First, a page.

Here is the painting:

My traveling companions want me to call it “Chefchaouen’s Bridge of Sighs”, after the one in Venice they kissed under last year. We all kissed each other under this one later today before we went our separate ways. (My wife and I are staying in Chaouen a few more days while our companions go on to Fez to ride camels out into the desert, and sleep in a bedouin tent, before flying home out of Casablanca.) I plan to re paint this scene this winter and insert figures in it so please think of this sketch more as a field study.

My view.

Up against the wall.

Some of the local boys who were very curious about what I was doing. The Koran has an edict about making images of Allah’s creation and I was worried about that but I encountered no criticism. These boys were nice and respectful and helped me pack up after I was done. Mustaffa, Mohammad, Marto, and one other boy I couldnt. remember.

The walls really are that blue because of the intense color the villagers paint them. They white wash the entire town in blue powder. Here is the powder for sale in the street.

While having some strong afternoon Moroccan mint tea under a dripping canopy in the town square I asked our proprietor what was a good time of year to visit Chefchaouen. He smiled immediately and said, “Oh now is the best time. It is raining and we need the rain. The rain is very beautiful.” I guess it all depends upon one’s point of view, eh?

This is a tight muslim community, and while seemingly fairly moderate in its religious expression, there is a muezzin call to prayer every 4 or 5 hours from multiple minarets all over the town. There is no question who runs this place.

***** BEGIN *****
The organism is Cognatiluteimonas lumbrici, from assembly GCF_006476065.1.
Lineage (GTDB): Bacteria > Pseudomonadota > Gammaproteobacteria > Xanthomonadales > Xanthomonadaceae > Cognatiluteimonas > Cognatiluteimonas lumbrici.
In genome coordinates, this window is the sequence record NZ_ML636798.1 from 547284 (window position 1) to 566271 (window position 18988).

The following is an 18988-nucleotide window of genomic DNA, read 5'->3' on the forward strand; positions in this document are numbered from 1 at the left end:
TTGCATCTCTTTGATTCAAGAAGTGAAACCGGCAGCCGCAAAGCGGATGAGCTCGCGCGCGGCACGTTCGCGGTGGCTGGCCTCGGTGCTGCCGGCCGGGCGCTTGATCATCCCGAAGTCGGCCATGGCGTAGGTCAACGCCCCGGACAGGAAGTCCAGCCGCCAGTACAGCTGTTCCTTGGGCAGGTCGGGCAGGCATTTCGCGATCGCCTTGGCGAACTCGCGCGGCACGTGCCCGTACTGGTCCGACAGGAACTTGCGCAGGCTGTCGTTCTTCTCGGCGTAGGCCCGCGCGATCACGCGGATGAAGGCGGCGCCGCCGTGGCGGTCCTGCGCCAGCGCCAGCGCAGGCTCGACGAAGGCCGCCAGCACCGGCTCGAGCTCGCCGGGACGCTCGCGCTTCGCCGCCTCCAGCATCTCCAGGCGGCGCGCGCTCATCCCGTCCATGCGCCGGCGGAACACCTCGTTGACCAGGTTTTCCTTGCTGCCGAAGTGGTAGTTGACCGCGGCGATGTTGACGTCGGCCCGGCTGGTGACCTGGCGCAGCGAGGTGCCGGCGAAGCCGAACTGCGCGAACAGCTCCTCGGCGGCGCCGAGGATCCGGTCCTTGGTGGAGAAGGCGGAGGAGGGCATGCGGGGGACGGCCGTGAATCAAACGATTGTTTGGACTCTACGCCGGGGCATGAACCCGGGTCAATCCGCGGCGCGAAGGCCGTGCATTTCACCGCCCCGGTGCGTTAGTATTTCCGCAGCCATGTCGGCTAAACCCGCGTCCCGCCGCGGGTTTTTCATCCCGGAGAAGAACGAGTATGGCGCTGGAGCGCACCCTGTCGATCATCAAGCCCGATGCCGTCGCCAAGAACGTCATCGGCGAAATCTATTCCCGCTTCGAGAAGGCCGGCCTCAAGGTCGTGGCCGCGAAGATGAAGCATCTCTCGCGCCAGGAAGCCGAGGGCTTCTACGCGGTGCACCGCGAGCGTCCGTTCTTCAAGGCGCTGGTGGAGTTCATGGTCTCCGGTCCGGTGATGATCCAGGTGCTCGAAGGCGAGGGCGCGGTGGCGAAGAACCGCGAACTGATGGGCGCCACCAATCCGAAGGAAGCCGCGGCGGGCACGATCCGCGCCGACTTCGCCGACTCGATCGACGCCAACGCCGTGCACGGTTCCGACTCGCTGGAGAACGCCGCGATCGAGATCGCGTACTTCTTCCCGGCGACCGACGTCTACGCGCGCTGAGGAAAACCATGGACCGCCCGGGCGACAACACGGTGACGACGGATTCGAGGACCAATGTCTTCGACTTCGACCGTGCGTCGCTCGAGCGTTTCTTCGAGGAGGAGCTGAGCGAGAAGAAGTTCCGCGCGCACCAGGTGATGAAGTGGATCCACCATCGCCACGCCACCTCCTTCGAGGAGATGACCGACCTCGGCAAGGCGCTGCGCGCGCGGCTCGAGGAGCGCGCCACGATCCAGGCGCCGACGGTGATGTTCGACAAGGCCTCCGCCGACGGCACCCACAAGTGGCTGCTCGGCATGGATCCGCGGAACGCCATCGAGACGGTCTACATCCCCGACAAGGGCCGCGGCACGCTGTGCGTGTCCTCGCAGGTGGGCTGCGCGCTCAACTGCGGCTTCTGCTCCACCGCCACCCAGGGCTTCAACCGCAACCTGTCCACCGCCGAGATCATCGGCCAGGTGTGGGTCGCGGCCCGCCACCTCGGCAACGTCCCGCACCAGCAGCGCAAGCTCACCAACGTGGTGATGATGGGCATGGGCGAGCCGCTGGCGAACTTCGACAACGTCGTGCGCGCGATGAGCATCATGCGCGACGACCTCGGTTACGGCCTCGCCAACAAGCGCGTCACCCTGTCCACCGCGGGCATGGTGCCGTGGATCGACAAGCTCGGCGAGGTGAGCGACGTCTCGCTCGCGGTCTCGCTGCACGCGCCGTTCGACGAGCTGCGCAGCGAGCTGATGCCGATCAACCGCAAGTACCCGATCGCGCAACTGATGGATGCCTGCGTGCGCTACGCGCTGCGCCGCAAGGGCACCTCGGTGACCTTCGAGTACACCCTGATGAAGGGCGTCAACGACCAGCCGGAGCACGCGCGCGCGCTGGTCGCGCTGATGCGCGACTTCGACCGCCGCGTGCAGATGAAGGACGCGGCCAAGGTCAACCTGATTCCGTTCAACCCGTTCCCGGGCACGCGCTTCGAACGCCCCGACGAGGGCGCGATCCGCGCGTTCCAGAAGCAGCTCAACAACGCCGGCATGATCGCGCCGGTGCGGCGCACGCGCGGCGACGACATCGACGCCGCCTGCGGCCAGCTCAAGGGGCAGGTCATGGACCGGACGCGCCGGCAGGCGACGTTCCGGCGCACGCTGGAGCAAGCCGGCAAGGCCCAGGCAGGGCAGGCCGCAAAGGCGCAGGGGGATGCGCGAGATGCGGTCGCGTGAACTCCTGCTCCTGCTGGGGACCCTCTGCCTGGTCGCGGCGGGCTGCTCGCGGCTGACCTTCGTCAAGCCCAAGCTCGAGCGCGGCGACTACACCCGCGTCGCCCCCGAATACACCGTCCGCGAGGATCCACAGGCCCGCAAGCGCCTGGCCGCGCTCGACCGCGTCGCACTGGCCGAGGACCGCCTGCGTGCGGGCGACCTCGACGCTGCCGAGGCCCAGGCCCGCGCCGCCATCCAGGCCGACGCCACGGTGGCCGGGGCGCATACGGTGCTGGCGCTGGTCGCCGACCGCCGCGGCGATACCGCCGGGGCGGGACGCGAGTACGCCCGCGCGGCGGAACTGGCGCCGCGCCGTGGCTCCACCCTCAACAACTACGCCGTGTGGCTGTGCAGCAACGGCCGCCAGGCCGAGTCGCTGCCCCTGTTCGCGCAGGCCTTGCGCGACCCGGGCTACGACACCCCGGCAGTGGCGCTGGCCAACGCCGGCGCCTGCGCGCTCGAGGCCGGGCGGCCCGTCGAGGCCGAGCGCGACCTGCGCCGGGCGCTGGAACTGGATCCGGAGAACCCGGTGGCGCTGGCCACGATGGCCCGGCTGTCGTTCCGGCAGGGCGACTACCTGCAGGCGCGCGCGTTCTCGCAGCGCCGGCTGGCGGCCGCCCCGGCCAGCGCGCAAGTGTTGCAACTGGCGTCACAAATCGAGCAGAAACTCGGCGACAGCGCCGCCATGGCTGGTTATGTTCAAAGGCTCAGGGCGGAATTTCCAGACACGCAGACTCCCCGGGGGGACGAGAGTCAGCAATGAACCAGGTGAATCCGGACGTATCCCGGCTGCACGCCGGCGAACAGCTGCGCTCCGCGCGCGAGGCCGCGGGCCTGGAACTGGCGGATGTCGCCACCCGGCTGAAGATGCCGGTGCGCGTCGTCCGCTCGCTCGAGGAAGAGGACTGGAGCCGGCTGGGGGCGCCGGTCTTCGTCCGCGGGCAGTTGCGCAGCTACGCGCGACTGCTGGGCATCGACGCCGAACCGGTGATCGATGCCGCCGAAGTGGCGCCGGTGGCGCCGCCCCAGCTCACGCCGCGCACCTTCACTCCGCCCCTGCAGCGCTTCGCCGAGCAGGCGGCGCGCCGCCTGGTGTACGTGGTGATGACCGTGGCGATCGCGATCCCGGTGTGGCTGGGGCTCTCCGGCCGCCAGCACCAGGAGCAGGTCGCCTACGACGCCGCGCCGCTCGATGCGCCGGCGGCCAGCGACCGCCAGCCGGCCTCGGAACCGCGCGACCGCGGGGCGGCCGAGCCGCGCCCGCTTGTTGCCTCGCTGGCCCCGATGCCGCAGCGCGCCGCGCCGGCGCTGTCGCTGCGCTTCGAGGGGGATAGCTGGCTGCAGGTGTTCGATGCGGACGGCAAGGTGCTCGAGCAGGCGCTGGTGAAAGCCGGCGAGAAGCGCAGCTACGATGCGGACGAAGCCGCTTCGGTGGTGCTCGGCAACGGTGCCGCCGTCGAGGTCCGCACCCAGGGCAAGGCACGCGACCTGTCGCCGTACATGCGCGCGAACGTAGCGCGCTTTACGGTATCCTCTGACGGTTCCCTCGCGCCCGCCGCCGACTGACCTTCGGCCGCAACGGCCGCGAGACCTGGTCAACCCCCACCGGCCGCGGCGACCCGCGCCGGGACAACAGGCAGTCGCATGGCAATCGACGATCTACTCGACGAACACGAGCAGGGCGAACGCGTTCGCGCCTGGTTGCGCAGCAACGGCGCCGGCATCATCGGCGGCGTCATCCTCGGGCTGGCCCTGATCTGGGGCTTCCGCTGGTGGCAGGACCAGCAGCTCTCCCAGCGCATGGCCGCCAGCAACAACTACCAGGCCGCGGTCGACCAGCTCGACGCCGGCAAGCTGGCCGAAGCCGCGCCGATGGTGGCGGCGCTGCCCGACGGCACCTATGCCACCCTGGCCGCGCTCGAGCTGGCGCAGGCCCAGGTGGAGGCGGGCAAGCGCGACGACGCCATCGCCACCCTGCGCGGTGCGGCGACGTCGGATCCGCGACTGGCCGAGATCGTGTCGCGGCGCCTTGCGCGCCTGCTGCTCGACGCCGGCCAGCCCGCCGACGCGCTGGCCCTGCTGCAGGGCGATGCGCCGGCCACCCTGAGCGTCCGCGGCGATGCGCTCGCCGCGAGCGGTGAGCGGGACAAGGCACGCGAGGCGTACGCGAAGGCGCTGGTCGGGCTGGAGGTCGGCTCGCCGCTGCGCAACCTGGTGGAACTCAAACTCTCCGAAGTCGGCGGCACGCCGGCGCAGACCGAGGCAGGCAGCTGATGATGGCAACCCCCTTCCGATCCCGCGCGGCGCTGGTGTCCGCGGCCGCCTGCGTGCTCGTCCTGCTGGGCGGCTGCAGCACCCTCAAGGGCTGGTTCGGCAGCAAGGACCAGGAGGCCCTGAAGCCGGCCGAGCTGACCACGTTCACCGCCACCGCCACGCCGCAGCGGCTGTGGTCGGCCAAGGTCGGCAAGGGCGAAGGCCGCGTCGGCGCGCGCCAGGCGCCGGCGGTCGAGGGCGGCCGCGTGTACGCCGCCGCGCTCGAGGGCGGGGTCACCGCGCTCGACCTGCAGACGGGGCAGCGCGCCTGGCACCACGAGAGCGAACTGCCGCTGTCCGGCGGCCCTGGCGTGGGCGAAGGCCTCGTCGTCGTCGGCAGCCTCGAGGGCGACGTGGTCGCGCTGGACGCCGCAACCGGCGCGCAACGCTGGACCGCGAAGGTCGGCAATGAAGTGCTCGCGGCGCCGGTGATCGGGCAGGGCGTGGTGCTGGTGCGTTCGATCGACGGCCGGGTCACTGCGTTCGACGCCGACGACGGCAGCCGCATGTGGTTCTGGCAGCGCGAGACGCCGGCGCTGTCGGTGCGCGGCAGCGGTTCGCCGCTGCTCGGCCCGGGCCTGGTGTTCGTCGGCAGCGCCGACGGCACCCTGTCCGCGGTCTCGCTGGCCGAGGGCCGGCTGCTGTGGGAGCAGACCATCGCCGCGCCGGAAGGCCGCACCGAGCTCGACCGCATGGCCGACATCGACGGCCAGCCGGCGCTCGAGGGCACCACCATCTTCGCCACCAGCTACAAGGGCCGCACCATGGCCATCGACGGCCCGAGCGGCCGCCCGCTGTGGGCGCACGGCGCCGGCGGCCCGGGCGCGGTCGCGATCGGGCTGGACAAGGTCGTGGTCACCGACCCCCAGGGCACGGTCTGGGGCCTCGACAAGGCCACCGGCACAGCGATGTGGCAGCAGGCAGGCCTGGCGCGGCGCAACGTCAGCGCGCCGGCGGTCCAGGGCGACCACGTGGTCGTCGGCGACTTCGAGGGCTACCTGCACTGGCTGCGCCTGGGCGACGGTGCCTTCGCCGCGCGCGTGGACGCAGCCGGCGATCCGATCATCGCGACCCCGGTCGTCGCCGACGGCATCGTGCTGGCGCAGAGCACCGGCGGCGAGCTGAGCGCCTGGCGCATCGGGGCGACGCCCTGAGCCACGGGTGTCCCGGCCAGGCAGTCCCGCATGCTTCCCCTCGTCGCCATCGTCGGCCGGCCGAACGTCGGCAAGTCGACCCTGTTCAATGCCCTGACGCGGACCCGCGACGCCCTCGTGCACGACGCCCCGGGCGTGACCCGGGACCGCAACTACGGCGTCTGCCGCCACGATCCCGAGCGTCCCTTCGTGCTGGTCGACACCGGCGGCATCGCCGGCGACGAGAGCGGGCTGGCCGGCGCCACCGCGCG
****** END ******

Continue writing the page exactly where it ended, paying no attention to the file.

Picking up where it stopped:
A native drinking a glass of what I was told was “Bedouin Whiskey”, meaning Moroccan mint tea. There is so much sugar in this stuff it might as well contain alcohol. We kept skipping lunch until we figured it out: we’d been drink one or two glasses at breakfast and the sugar took us to dinner. Sheesh!

The main mosque starts up and the others follow immediately after. I never did get the schedule down but you can’t miss it since there is always a minaret near you. Here is one call to prayer starting at 4:30 am. I filmed it from my roof top because I couldn’t sleep. Once a call starts you see muslims running into the mosques. However, you can’t see it happening in this clip because it is so dark.


Back to Spain next. To the white hill town of Ronda, where Hemingway set his novel, “For Whom the Bell Tolls”. I will be painting the bridge the Spanish insurgents were thrown off of during WWII. A sad tale, but hopefully one which will remain firmly in the past.

– Posted on the road with my iPad

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Chefchaouen: Day Two…

It’s been pouring non-stop since we arrived so no painting today. But if it is still raining tomorrow I will paint from under a tarp in a restaurant. I made the arrangements this morning as we ate breakfast. The people are so warm here, unless you invade their privacy in the upper neighborhood. This I understand as it must be tiring to put up with the endless tourists marching through their streets looking in doorways, taking pictures — oh crap, I am talking about myself.

Here are a couple photos:

Where I will paint tomorrow.

Or here if it isn’t raining.

“Color cones” on a side street. That’s the blue the town is painted with. The thing which looks like a Smurf hat behind my head.

One of the many locals.

A perfume shop where my wife and friend’s wife went crazy. Stunning interior and much to smell.

And here are a few paintings which haven’t been posted yet. Windmills from the drive down to Granada, and a couple of Alhambra paintings. ONe evening, one morning when the weather started going south.

That’s all for now. Off to look for an Internet cafe.

– Posted from my iPad